Deposits taken on or after 6 April 2007

Landlords who took a deposit on an assured shorthold tenancy (AST) after 6th April 2007 and correctly protected and served the Prescribed Information to their tenant do not need to reissue the Prescribed Information to the tenant on future renewals of the AST, or if the AST rolls into a statutory periodic tenancy.

This is so long as the tenancy details haven’t changed (i.e. landlord, tenant and property information) and the deposit remains in the same tenancy deposit protection scheme.

Prescribed Information can include details of a person representing the landlord. The act confirms that where an agent has protected the deposit on behalf of the landlord, the agent’s contact details may be provided in place of the landlord’s.

Deregulation act 2015 section 21

On 1 October 2015 further provisions in the Deregulation Act 2015 came into force to protect tenants against unfair eviction when they have raised a legitimate complaint about the condition of their home.

The legislation also requires landlords to provide all new tenants with information about their rights and responsibilities as tenants. This information includes such detail that a landlord cannot serve a Section 21 notice unless they have complied with certain legal responsibilities.

The government also introduced a new standard form that landlords must use when evicting a tenant under the ‘no fault’ (section 21) procedure. This makes it more straightforward for landlords to evict a tenant where it is legitimate to do so.

These provisions apply to all new assured shorthold tenancies that start on or after 1 October 2015. However, as of 1 October 2018 the provisions will apply to all ASTs in existence at that time.

1. Compliance with prescribed legal requirements

A Section 21 notice may not be given if the landlord is in breach of any legislation which relates to any of the below.

The condition of dwelling houses or their common parts
The health and safety of occupiers of dwelling-houses
The energy performance of dwelling-houses.

This means all landlords must provide tenants with an EPC and a Gas Safety Certificate before the tenancy begins. If at a later date the landlord wants to serve a Section 21 notice on a tenant, he will need to prove the tenant has been provided with these two documents. If they don’t do this then the landlord wont be able to use the section 21 notice.

2. Requirement of the landlord to provide Prescribed Information

At the start of each AST, landlords are now required to provide tenants with a copy of the Department for Communities and Local Government’s booklet entitled ‘How to rent: the checklist for renting in England’.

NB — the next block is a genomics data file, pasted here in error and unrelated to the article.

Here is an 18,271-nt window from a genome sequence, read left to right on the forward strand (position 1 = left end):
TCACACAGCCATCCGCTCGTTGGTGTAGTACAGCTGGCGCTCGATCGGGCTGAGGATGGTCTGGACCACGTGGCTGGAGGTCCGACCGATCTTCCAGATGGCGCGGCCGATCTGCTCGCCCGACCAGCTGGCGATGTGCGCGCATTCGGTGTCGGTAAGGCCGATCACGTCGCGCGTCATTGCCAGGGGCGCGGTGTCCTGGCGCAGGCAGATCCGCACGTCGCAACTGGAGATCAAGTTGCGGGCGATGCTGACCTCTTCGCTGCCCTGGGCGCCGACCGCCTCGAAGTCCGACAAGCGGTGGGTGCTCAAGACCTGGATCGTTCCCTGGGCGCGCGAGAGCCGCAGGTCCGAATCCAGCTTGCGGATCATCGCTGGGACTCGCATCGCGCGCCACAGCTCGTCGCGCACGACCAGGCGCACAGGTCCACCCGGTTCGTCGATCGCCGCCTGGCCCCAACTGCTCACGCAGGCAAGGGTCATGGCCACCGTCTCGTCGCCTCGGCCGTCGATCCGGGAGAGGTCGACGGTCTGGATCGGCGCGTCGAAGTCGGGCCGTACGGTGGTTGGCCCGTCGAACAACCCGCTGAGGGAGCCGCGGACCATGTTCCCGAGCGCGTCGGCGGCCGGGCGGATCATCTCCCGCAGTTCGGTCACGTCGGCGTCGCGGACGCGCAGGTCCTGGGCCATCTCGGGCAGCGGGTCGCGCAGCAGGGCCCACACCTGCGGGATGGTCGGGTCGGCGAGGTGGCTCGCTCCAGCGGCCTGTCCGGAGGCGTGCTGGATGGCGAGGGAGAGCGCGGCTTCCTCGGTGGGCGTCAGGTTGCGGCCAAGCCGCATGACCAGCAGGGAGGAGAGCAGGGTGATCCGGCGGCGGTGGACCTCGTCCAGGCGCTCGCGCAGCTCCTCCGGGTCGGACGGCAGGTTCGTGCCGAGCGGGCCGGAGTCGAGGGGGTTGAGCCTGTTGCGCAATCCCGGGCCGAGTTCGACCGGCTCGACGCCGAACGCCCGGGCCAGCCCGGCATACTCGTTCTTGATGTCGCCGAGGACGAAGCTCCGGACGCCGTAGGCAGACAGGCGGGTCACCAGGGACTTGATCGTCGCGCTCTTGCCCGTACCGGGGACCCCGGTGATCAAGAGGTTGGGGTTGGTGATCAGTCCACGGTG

3. Prescribed form of Section 21 notices

The new Section 21 notice combines the two previous section 21 notices into a single use notice for both fixed-term and periodic tenancies. It‘s for use with new tenancies starting after 1st of October 2015 and all tenancies (regardless of when they started) from 1st October 2018.

4. Timing and Lifespan of a Section 21 Notice

From 1st October 2015, a landlord is now no longer able to serve a Section 21 notice within the first four months of the contractual term of the tenancy. This is to stop landlords and their agents serving notice at the start of a tenancy if they want to finish it at their convenience.

A Section 21 notice now also has a lifespan. Once a Section 21 notice has been given under a fixed term AST or a periodic AST, possession proceedings must be started within 6 months of the date the notice was given. If the landlord doesn’t do this then the possession notice is invalid and a new one will be needed.

Retaliatory eviction

The Deregulation Act 2015 contains provisions suspending the operation of section 21 in order to protect a tenant against retaliatory eviction.

Retaliatory Eviction occurs where a landlord takes steps to evict a tenant because the tenant has complained about the condition of the property, rather than carry out repairs.

The new process means that the tenant has to put in writing to the landlord his/her complaints about disrepair. The landlord has 14 days to respond to the tenant, setting out when they will access the property, look at the remedies and carry out repairs.

If the tenant isn’t satisfied and the landlord hasn’t carried out the repairs, the tenant can make a complaint to the local housing authority. Local councils have been given the power to serve an enforcement notice on the landlord, setting out “a reasonable timescale” for improvement works to be carried out. Landlords served with an Improvement Notice cannot issue a section 21 within six months of an enforcement notice being served.

Mandy Thomson

12:59 PM, 28th September 2017, About 7 years ago

Reply to the comment left by Neil Patterson at 27/09/2017 - 15:39
Hi Lucy